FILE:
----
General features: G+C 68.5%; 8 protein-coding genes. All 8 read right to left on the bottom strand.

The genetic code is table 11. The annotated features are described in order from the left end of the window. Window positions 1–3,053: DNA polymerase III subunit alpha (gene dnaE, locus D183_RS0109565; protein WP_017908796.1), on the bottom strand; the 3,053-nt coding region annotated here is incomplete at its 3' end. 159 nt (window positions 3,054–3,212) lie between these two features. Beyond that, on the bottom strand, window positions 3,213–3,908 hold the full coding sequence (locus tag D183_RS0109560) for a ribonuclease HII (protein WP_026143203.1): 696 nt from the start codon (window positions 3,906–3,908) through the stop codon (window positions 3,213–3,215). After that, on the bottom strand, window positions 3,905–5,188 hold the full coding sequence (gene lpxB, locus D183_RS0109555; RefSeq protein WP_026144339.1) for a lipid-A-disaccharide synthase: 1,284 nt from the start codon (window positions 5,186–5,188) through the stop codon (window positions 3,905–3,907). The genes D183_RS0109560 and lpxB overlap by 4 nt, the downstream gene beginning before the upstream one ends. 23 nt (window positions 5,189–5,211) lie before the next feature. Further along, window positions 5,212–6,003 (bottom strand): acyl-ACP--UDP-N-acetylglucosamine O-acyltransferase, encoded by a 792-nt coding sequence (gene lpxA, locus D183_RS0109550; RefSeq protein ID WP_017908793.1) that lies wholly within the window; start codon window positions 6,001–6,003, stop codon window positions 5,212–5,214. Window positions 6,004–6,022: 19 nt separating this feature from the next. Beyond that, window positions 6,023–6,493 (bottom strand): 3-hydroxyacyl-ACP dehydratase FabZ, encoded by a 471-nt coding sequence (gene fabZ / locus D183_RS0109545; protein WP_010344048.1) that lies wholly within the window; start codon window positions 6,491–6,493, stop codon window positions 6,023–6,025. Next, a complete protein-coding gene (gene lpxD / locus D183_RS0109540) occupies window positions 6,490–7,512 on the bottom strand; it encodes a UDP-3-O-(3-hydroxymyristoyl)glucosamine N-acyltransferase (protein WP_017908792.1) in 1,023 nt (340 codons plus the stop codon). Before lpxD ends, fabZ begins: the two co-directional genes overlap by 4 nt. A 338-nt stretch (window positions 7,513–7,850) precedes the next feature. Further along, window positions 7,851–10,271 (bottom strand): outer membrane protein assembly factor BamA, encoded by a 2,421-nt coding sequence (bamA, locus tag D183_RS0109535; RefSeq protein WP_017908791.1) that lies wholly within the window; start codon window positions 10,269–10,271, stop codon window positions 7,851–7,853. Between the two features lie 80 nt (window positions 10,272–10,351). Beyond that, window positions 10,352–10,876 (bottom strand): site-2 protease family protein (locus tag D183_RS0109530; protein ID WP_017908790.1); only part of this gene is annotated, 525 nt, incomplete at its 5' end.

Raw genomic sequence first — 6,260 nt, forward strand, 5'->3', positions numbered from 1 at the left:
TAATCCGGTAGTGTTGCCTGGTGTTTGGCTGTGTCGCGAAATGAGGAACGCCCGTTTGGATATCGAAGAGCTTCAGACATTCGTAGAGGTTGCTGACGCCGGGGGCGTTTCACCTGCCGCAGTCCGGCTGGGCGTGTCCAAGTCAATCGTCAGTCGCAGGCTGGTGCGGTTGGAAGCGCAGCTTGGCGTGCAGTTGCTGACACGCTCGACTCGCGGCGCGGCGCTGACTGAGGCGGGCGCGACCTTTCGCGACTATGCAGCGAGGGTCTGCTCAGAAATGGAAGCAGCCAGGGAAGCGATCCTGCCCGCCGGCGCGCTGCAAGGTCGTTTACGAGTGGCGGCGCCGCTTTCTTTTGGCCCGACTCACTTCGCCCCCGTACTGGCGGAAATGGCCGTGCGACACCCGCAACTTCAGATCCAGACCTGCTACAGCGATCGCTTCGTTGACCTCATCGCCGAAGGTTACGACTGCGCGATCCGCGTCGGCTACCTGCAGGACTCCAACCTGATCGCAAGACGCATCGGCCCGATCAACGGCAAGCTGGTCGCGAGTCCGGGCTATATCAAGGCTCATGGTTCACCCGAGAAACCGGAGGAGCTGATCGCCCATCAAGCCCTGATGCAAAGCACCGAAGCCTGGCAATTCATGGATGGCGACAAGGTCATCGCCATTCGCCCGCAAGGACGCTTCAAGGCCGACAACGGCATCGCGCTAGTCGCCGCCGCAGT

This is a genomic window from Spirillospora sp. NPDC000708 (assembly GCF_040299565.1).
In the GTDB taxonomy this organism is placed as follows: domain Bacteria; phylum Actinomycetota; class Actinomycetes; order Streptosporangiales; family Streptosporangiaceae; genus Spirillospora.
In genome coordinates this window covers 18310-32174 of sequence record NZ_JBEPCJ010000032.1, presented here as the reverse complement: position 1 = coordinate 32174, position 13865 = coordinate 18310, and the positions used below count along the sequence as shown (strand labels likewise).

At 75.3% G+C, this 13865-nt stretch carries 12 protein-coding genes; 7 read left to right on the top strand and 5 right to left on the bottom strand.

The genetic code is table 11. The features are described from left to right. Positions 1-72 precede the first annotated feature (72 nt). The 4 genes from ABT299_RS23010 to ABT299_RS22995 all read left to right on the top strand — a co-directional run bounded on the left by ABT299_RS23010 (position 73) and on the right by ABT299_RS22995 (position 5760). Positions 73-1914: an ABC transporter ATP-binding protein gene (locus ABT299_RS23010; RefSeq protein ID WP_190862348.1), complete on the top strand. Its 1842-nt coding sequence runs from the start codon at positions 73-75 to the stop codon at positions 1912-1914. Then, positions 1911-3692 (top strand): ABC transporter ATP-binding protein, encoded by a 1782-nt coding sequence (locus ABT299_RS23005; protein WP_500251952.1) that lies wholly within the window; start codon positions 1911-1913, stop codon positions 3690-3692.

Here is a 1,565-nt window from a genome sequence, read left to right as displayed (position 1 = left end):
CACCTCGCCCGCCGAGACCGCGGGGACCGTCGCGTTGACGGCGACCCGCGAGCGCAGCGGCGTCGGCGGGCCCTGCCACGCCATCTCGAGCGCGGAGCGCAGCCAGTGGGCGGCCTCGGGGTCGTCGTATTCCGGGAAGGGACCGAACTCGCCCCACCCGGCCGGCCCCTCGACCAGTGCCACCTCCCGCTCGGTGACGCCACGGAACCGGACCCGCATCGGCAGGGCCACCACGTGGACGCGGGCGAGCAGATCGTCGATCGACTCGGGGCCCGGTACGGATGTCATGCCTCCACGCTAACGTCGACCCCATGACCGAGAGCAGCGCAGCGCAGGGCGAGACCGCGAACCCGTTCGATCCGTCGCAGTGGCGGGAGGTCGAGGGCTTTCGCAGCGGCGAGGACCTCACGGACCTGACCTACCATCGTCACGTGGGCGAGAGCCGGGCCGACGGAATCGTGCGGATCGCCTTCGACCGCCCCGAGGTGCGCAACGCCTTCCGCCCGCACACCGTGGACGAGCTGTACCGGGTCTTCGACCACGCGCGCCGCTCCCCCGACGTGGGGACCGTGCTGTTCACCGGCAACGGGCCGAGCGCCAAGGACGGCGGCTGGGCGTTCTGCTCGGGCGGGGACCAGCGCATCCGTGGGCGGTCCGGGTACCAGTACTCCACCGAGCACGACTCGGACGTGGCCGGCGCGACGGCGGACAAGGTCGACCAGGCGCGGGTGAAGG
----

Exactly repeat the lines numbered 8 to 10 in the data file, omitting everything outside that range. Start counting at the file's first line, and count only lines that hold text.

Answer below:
At 75.3% G+C, this 13865-nt stretch carries 12 protein-coding genes; 7 read left to right on the top strand and 5 right to left on the bottom strand.

The genetic code is table 11. The features are described from left to right. Positions 1-72 precede the first annotated feature (72 nt). The 4 genes from ABT299_RS23010 to ABT299_RS22995 all read left to right on the top strand — a co-directional run bounded on the left by ABT299_RS23010 (position 73) and on the right by ABT299_RS22995 (position 5760). Positions 73-1914: an ABC transporter ATP-binding protein gene (locus ABT299_RS23010; RefSeq protein ID WP_190862348.1), complete on the top strand. Its 1842-nt coding sequence runs from the start codon at positions 73-75 to the stop codon at positions 1912-1914. Then, positions 1911-3692 (top strand): ABC transporter ATP-binding protein, encoded by a 1782-nt coding sequence (locus ABT299_RS23005; protein WP_500251952.1) that lies wholly within the window; start codon positions 1911-1913, stop codon positions 3690-3692.

Here is a 1,565-nt window from a genome sequence, read left to right as displayed (position 1 = left end):